Some fun things we thought about included: 1) creating a conglomerate to buy real estate to flip or lease (See: How to make your business last forever), 2) hosting a business conference in Hawaii for a month, 3) hiring friends and relatives in a lower tax bracket to do some work.

Then we thought to ourselves: wouldn’t it be awesome to hire our son to help us with so many things we’ve been wanting to do? Too bad he’s not even a year old.

When I graduated from The College of William & Mary with an Economics major and a Mandarin minor in 1999, I had zero job offers. I got rejected from every single consulting job I interviewed for. There was only one company I was hanging onto, and that was an investment bank in NYC. But after over 50 interviews, the investment bank still hadn’t made me an offer prior to commencement.

The same thing happened with my then girlfriend and now wife. Although, by the time she graduated, she was determined to come out to San Francisco to be with me. I was looking to get any job anywhere that would hopefully pay more than $35,000 a year. She somehow had confidence knowing that everything would turn out OK on the job front after she arrived in San Francisco.

Our post college unemployment story is not unique. According to an Accenture study below, 78% of college graduates don’t have a job offer upon graduation. Further, Accenture found that 51% of graduates from the classes of 2014 and 2015 said they are working in jobs that do not require their college degree.

Percent of college graduates with job offers after college

The Pay And Awesome Jobs We Could Offer Our Son

Let’s say our son ends up exactly like his old man, unemployed at college graduation. So long as he’s done his best to find a relevant job, that’s all that matters. Instead of having to feel depressed for a long period of time without an offer, he’s now got options.

As of now, we could comfortably pay our son a starting salary between $50,000 – $90,000, which would make his salary competitive to the Googles, Facebooks, Apples, and Procter & Gambles of the world. We would also offer him equity in the business, with similar 3-5 year vesting periods that match any promising startup out there. If he performs well, we can also offer a year end bonus just like the investment banks and strategy consulting firms.

If he joins our company, he would have the best mentors possible teaching him every aspect of running a business. And if we do our jobs right as parents, he’ll be able to hit the ground running because we’ll have already taught him about the business for the past 10 years.

Here are some jobs our son could do that may be applicable to your business as well.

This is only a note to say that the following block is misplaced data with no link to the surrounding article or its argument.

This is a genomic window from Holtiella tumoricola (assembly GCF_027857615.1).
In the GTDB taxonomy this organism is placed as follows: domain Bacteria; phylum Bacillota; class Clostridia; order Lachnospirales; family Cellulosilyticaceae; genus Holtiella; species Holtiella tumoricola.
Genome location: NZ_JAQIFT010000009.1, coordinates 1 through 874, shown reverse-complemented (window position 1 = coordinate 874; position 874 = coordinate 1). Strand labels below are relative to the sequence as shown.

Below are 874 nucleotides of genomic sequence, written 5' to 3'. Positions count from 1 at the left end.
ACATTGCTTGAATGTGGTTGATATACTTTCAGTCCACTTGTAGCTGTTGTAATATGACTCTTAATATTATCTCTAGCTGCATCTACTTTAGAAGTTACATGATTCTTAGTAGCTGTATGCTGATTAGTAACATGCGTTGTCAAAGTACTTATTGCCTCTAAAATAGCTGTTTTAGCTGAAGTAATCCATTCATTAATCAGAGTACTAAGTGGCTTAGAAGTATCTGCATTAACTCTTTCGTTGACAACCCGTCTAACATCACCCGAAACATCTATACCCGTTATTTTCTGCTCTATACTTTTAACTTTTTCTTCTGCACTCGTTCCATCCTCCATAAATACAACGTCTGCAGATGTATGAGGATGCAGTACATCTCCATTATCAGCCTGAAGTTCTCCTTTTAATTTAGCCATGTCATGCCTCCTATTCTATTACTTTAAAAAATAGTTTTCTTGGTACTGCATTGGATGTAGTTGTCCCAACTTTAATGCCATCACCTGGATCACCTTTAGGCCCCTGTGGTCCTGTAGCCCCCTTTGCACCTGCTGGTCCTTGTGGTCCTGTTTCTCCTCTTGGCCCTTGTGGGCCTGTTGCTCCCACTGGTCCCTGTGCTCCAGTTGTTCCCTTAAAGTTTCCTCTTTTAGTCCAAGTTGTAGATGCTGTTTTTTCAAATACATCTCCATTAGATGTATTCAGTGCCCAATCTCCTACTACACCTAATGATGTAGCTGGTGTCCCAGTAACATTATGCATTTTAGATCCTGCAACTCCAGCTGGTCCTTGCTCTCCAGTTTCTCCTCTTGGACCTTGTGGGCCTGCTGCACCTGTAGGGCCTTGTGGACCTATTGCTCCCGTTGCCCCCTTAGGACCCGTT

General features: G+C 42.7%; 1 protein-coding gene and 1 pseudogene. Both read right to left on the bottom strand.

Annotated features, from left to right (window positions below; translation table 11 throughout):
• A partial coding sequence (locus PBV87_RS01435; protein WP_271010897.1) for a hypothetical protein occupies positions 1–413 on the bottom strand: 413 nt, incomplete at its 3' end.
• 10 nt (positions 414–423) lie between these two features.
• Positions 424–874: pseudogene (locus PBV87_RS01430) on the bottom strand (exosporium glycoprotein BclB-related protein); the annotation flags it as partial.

Business Development. This is a revenue generating role for bringing in new business. He would be responsible for finding new synergistic products and advertising partnerships with Financial Samurai. Business development is the most common and coveted role every post-MBA graduate, who isn’t a founder, wants to land. Maybe he can develop a tie-up with Financial Samurai and the NBA. Or maybe he can reach out to the fast-growing Chinese and Indian advertising market. The possibilities are endless.

Multi-media Director. This role would expand communication beyond writing and into audio, video, virtual reality, and so forth. People consume information differently. The role of the MMD is to reach out to as many different types of consumers as possible to grow traffic.

Marketing / Advertising Director. The marketing director is responsible for not only organic marketing, but also paid marketing. The marketing director knows that if he spends $1 to get $1.01 in profits, he should do so all day long. He will become an expert in PPC, CPL, CPM, and organic marketing, which is vital for all companies who have an online presence.

Head Of Content. The head of content will be responsible for editing all articles, coming up with the editorial calendar, staying in tune with current events, and potentially hiring and managing a team of writers. It takes a shrewd eye to produce topics that resonate with people at the right time.

Director Of Finance. The Director of Finance will be responsible for conducting monthly financial reports, paying attention to areas that need optimizing (reducing expenses, maximizing revenue in the podcast channel etc), raising money if necessary, and providing financial optimization presentations. He will also be responsible for tax filing.